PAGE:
File-Sharing Killed the Record Collector Star

February 10, 2014
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When I was a teenager I spent hundreds of hours in record stores, hearing new stuff and trying to decide on something to buy. Many times I wasn’t even purchasing anything, just listening, learning and absorbing stuff. I knew all the employees and regular customers. I’d flirt with girls that I would otherwise be too shy to talk to, except there I had music on my side. It didn’t matter how shitty life got, music always filled a void in me. I’d put on headphones and things were just a little bit brighter. It’s the reason I became a musician, with the hope that I, too, could eventually have that effect on someone.

File-Sharing Killed the Record Collector Star

Fifteen years later, I find myself looking at that time not only with nostalgia, but also a little bit of envy. It occurred to me that I no longer seek music in the same way, and hardly anyone I know does. Buying a record was a sacred thing at some point. It was the highlight of a month, and what I’d spend all my money on. I’d walk out with a brand new album and couldn’t wait to get home and listen to it, repeatedly. I’d wear it out, learn every possible thing about every song. I was proud of owning this. In a way, it represented who I was at the time. I don’t have that sense of ownership on music I listen to anymore, but I wonder if the magic is gone forever; if I’ll ever feel that passionate about an album again in a time where anything I could possibly want can be downloaded or streamed immediately.

During my 20s, as I was able to afford more things, I became kind of a record collector. I gave up CDs and was mainly into vinyl, because it was “the real thing.” I literally spent thousands of dollars on records. First pressings, Japanese editions… All kinds of weird, annoying shit only music snobs do. As I got a little older, though, I ended up selling all that stuff (as only broke music snobs reluctantly do.) I suddenly had adult things to deal with, and buying records became less important than, say, rent or food. But I’m not so certain adulthood and its evil fun-fighting ways were responsible for this.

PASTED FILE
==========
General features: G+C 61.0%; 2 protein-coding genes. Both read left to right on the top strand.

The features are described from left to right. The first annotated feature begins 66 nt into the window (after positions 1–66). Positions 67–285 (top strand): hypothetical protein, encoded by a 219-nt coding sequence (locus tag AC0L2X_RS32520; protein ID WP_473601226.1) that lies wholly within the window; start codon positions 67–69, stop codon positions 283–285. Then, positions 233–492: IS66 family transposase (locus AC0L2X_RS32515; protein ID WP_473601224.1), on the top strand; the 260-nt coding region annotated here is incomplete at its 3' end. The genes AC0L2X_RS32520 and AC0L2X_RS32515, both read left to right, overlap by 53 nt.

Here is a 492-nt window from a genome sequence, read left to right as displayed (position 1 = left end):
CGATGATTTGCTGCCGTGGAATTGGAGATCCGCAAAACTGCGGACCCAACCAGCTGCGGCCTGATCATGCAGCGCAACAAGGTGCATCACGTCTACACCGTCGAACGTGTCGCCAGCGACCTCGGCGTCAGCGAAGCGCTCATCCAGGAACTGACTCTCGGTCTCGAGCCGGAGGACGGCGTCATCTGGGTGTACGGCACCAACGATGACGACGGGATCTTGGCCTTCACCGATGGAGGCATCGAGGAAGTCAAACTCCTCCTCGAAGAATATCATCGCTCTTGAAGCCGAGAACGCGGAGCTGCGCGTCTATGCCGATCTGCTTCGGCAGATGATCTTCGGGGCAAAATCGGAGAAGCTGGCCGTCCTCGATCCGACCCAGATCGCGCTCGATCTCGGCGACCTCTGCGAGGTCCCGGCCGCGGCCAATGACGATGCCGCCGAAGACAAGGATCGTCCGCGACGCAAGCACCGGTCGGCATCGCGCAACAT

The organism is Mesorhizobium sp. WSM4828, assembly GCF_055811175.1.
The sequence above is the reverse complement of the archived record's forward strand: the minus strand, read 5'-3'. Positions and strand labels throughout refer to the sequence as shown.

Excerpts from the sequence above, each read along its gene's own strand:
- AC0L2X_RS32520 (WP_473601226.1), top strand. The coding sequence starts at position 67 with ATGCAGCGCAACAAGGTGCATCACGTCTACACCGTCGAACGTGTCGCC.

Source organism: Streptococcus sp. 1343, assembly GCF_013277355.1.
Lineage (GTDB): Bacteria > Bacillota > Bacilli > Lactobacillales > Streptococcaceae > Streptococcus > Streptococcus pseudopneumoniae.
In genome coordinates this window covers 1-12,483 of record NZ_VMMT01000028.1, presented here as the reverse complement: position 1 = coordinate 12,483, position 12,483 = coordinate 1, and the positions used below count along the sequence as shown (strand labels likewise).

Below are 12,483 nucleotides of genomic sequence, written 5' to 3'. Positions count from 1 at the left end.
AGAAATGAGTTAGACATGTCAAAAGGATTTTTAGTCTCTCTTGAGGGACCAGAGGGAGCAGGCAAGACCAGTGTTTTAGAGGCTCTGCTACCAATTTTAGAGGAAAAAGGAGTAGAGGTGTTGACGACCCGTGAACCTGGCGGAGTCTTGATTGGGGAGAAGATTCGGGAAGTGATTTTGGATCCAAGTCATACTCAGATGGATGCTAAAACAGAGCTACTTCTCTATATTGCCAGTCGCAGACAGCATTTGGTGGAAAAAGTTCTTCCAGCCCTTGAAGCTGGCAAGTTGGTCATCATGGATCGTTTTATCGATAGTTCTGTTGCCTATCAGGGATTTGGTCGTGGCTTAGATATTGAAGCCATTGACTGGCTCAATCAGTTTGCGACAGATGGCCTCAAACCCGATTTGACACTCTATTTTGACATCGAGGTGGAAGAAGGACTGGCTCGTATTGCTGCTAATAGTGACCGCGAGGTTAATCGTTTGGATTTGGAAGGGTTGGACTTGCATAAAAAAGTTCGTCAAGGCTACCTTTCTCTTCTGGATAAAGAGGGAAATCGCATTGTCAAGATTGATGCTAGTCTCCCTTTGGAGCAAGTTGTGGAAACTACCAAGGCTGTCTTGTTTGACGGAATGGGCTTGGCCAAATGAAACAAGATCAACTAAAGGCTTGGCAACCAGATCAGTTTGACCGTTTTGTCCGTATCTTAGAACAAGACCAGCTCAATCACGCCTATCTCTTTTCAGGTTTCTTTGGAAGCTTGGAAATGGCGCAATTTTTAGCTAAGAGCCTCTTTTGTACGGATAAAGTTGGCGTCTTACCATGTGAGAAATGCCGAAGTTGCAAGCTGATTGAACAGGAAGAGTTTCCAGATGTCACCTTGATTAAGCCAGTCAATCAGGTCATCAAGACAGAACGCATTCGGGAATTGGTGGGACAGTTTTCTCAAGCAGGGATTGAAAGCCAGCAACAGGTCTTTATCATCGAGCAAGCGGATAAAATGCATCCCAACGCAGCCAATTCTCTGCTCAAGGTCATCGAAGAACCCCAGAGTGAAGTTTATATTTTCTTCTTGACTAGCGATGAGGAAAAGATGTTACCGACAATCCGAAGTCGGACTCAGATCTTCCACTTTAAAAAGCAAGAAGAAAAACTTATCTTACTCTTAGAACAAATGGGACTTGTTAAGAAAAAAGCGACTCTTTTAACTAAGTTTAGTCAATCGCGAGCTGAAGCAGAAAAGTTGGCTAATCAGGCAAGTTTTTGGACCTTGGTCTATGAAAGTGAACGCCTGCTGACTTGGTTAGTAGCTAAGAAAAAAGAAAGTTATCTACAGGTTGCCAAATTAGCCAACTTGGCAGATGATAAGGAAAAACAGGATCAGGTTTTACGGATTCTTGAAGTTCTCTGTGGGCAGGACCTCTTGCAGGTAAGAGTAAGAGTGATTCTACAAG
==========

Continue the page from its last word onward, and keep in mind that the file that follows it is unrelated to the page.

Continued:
File-Sharing Killed the Record Collector Star

I just don’t think we have that level of joy anymore. Even if it’s an album we love and we’re paying for it, the fact that it’s so accessible makes it less fun. Before file-sharing became a thing, you had to get the album, there was no other way. You had to truly look for something, it wouldn’t just fall into your hands, you were spending countless hours of your time trying to find new things; there was a real motivation, and when you did find some obscure shit you loved, there was no better feeling in the world. You had earned that album.

I’m not driven to find music anymore. I still listen to a lot of stuff, I download more than I can handle, and yet, I don’t have the same happy feeling about one thing. The availability and the practical side of a virtual album just simplified everything, but also cheapened something that was vital for me years ago. Music does not fill the void anymore.

And sure, I have other things in life to occupy that empty space nowadays. I’m a man in his 30s, and I’m aware there are more important things in life, and I don’t need a magic solution to cheer myself up when I can’t handle hard times. I just need to be in the present, and in the present, I got several pints of ice cream to push it all down.

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